Tree Fern, Peony and Buffalobur Nightshade. » « The Daily Bird #29 Random Monday Coyote remains. Click for full size. © C. Ford. All rights reserved. Share this:TweetShare on TumblrPocketMoreEmailPrintLike this:Like Loading... Related Tree Fern, Peony and Buffalobur Nightshade. » « The Daily Bird #29
When I lived in Chicago we had coyotes, which only came out at night. Chicago animal control was smart enough not to kill or capture them and just had a campaign telling people not to feed them. They became one of the more effective means of rat control, especially in the downtown area.
But now that I live in the sticks we don’t have any. We have foxes instead. Apparently foxes and coyotes don’t like each other in their territory, so you tend to only get one or the other.
Ice Swimmer says
A macabre sight. The rest of it is so decayed but the teeth are bright white.
These two were killed by some asshole, then tossed over the muddy creek bridge. The remains were complete, the skulls were still connected to the spinal cord, and there was still some ligament and fur on the feet. I wasn’t in a position at the time to bring the remains home, but I wish I had.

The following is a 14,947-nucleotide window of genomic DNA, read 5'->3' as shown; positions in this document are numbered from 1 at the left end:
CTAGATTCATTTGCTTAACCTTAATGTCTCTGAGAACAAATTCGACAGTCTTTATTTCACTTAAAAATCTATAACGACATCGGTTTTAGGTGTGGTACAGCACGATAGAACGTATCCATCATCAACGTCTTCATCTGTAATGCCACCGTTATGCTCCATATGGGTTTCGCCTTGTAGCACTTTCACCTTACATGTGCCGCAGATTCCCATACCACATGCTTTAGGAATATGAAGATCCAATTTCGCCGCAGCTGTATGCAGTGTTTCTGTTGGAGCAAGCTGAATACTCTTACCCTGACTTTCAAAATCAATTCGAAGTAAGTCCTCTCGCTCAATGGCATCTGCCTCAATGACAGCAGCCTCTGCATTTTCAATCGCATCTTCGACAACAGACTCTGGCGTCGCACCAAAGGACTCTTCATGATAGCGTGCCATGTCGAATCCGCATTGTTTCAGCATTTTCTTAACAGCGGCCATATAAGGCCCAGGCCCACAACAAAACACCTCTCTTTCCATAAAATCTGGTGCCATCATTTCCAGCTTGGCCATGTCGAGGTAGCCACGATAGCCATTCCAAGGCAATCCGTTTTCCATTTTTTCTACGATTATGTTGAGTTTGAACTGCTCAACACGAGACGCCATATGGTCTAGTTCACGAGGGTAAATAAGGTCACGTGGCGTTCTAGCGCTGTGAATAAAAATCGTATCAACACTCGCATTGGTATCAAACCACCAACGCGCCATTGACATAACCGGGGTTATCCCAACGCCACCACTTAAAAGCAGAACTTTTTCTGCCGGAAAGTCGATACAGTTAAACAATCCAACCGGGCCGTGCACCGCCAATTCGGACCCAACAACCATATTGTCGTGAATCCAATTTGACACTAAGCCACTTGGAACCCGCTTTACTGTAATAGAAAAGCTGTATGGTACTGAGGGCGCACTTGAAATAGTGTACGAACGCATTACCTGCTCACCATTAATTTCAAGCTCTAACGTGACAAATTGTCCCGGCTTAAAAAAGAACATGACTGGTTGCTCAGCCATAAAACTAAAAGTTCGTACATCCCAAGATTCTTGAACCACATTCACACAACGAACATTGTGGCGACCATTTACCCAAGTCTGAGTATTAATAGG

Teeth generally decay a lot slower and can remain bright white for several years in all kinds of conditions. The soft tissue remaining makes them look almost mummified, do you have any idea about how old the remains were?
rq, not very old, somewhere in the realm of 2 to 6 months. It was probably a fairly short time, because there was still snow on the ground, and food was in short supply, so two coyote corpses would have provided a great deal of feasting. Around here, the insects hit fast on any type of corpse, outdoors or no. It’s astonishing how fast they can strip a body.
They weren’t young coyotes, if you look carefully, you can see tooth damage and wear. Like everyone else, they were probably half starving, it had been a hard winter, when someone killed them.
In the top photo you can see the bottom canine is broken, so yeah, not young animals.
My bachelor’s thesis was on forensic entomology. “Fast” is an understatement.
That it is. I don’t even have words for it. Cleanest strip you’ll ever see, too. There’s nothing quite as exquisite, bone-wise, as one that’s been insect stripped.